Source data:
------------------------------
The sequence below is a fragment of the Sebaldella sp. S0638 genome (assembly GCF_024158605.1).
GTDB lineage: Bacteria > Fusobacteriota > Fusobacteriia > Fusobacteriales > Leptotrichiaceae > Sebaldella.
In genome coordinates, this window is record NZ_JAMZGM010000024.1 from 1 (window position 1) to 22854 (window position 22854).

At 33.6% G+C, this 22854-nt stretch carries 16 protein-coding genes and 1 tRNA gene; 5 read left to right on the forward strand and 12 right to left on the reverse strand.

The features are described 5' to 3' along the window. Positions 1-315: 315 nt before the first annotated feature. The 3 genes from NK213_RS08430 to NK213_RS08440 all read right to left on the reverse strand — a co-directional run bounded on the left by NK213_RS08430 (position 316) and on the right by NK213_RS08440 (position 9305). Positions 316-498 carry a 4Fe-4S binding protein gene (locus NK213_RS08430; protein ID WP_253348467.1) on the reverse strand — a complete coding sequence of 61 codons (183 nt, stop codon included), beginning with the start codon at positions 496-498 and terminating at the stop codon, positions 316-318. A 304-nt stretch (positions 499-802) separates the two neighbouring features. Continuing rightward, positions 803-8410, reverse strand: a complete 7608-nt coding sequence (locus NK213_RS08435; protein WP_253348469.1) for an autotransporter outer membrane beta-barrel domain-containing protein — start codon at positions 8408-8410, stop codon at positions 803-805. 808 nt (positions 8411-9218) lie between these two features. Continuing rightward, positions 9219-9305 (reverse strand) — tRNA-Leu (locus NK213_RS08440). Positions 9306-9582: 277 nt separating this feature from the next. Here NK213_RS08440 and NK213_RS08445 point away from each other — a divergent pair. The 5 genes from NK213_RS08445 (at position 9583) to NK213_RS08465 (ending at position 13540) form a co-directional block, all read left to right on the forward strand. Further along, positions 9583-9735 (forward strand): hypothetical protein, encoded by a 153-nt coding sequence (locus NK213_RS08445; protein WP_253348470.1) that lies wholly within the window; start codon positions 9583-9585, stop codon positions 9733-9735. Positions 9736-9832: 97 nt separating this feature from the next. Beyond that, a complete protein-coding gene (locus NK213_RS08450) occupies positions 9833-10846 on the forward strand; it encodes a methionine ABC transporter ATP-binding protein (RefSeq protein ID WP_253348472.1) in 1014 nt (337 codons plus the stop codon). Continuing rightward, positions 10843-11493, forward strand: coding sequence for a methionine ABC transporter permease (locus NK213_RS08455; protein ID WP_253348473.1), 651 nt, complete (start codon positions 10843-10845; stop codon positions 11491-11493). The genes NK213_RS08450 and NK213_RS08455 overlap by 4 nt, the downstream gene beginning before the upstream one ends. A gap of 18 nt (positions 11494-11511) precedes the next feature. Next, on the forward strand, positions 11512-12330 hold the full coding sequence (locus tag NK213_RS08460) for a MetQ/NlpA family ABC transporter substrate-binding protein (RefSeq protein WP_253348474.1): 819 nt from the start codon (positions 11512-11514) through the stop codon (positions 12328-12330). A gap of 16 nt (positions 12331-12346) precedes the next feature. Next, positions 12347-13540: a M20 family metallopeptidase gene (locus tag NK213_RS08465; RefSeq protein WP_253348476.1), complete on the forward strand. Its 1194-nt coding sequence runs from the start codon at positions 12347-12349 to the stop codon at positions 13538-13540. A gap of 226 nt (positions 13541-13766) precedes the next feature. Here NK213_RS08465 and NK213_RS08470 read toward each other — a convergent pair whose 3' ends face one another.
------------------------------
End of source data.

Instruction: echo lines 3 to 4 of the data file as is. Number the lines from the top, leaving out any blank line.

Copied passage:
In genome coordinates, this window is record NZ_JAMZGM010000024.1 from 1 (window position 1) to 22854 (window position 22854).

At 33.6% G+C, this 22854-nt stretch carries 16 protein-coding genes and 1 tRNA gene; 5 read left to right on the forward strand and 12 right to left on the reverse strand.